Record-breaking Aussie beekeeper entrepreneurs return to Indiegogo as production begins in Queensland
Friday, May 22, 2015/
The Australian father and son duo that raised more than $15 million in funding in a month on Indiegogo have returned to the crowdfunding platform to continue to pre-sell their popular invention.
Flow is an invention that allows beekeepers to effectively turn on a tap in order to retrieve honey from a beehive.
Its founders, Byron Bay duo Stuart and Cedar Anderson, initially asked for $US70,000 in funding from backers but ended up becoming the most funded project on Indiegogo of all time.
The pair’s initial target was far exceeded, with the entrepreneurs raking in $US12.2 million ($15.43 million) by the time that first crowdfunding campaign came to an end.
Speaking to SmartCompany this morning, Stuart Anderson said the Indiegogo campaign will be a little different this time around because it is “not exactly” crowdfunding.
“Indiegogo has the ability to turn a successful campaign into what is called ‘in demand’ and it becomes more like a shopfront for you,” Anderson says.
“So we’ve done both – opened up our own website for sales and we’re staying on with Indiegogo with that program.”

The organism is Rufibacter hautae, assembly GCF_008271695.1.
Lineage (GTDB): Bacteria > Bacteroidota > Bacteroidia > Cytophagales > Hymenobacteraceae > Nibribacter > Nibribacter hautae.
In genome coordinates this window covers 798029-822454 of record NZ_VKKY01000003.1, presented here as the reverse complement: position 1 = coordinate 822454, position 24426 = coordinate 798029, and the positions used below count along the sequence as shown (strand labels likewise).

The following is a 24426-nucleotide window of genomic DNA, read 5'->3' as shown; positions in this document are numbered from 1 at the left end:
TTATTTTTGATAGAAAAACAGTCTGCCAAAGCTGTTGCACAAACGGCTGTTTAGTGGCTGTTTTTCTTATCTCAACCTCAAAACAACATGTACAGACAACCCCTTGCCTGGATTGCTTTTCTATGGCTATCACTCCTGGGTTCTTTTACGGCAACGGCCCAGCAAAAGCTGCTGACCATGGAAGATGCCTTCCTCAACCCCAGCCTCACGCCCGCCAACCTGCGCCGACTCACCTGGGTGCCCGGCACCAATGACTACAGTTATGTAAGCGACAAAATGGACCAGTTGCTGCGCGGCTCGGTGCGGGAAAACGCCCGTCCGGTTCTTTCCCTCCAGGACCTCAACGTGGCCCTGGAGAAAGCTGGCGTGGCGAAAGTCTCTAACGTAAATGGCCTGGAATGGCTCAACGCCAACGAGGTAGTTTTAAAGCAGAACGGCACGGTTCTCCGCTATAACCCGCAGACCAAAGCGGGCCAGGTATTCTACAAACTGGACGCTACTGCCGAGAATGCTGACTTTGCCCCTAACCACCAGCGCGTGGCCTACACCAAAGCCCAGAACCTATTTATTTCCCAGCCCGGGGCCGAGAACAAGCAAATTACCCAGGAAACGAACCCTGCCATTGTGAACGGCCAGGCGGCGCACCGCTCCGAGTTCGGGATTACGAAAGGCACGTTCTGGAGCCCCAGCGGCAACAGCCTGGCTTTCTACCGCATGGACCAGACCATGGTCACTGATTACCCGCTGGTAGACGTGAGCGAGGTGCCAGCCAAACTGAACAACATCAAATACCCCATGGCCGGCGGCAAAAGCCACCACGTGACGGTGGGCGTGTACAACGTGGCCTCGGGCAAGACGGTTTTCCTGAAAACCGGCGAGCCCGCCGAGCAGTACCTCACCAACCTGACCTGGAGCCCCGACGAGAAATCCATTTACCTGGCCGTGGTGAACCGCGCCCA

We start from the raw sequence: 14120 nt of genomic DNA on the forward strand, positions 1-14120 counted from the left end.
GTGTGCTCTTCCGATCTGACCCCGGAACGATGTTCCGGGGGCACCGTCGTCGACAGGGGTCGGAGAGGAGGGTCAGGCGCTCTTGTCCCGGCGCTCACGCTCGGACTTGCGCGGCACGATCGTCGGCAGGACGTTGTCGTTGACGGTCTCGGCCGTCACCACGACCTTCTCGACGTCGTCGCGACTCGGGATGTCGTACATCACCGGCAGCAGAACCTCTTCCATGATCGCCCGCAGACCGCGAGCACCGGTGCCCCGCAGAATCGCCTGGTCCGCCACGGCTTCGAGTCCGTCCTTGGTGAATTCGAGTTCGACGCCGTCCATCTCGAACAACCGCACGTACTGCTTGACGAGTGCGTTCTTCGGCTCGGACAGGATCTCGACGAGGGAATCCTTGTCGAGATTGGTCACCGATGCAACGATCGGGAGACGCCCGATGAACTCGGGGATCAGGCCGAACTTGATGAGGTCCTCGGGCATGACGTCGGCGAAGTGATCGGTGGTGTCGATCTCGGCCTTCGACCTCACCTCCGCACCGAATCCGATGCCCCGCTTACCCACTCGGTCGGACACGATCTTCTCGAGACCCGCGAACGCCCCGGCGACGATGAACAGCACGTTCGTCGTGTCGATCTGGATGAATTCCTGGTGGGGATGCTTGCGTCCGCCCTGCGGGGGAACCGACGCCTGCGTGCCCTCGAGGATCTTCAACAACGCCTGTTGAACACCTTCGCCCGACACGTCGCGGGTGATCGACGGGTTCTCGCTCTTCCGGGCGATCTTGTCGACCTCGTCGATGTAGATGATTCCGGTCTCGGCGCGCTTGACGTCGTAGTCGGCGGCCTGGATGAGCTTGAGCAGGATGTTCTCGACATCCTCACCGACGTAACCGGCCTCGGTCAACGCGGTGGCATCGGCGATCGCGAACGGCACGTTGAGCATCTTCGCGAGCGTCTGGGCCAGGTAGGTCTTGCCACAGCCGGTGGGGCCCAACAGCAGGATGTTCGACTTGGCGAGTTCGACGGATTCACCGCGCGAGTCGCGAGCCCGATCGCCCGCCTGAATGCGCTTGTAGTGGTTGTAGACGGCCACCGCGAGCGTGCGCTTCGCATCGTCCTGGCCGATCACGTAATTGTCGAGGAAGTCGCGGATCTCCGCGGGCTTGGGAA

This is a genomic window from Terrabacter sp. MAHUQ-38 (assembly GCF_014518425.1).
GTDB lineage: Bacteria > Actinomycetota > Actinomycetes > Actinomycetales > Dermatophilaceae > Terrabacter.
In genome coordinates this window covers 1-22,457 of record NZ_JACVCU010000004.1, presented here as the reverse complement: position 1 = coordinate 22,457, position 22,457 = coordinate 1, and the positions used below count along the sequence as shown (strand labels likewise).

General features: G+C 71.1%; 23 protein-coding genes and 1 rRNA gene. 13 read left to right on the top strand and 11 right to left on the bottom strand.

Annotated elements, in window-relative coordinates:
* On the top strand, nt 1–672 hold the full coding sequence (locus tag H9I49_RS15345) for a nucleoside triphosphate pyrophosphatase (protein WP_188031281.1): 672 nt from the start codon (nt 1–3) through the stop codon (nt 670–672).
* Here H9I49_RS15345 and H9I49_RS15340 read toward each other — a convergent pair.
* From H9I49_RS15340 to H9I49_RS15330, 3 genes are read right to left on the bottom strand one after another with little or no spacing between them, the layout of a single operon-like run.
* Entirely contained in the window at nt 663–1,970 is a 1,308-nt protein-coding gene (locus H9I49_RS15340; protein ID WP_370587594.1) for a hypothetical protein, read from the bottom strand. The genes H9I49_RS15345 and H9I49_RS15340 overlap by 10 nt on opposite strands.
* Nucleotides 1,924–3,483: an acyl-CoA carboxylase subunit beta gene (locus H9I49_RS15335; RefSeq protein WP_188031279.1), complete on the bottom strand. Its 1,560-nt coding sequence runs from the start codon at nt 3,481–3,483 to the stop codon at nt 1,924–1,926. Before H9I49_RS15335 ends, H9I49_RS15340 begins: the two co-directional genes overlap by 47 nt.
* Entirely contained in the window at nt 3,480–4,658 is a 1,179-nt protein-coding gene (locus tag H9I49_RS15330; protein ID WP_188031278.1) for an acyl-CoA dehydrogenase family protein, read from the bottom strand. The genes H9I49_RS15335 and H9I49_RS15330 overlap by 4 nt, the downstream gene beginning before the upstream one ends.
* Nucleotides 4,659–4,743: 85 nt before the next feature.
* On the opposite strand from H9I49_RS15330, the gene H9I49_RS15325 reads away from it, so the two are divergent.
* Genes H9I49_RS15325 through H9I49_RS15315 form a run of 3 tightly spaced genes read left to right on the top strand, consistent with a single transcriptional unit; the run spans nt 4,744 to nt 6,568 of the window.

“There’s advantages to staying with Indiegogo – a lot of traffic is directed there and people are familiar with going there to find us. And they are willing to keep advertising and promoting us off their own bat. It’s been a good working relationship so it’s nice to keep it alive.”
While both sites have only been accepting orders for around a week, Anderson says the number of sales has been “similar” to the response during the crowdfunding campaign, which saw he and his son’s invention spring into a fully-fledged business.
Production for the Flow product begins today in Queensland. Stuart says he and Cedar decided to go with an Australian manufacturer partly because it matched with the philosophy behind the business but also for more practical reasons.
“We’ve found the prices in Brisbane have been competitive with anywhere else in the world,” he says.
“An overriding factor for us was its proximity – it happens to be only two hours’ drive away from where we live and in the beginnings of large scale production we need to be there a lot.”
“So Cedar and I might have moved otherwise as you have to be there so often as the engineers in the factory get used to exactly what’s needed in the product.”
As for his advice to other entrepreneurs looking for the right manufacturer, Anderson says the key is to find a team you “click” with and that respects you as the founder.
“This team of engineers and the company owners and so on have a can-do attitude,” he says.
“But I also found them very respectful of us as inventors.”
“Sadly that wasn’t the case with every company we dealt with. Some engineers or people have felt that once we started consulting about the product they wanted to take over and say it’s in the experts’ hands. But of course, Cedar and I have spent 10 years deeply engrossed in this product and just because we don’t have engineering skills doesn’t mean we’re not competent… we know [the product] inside out.”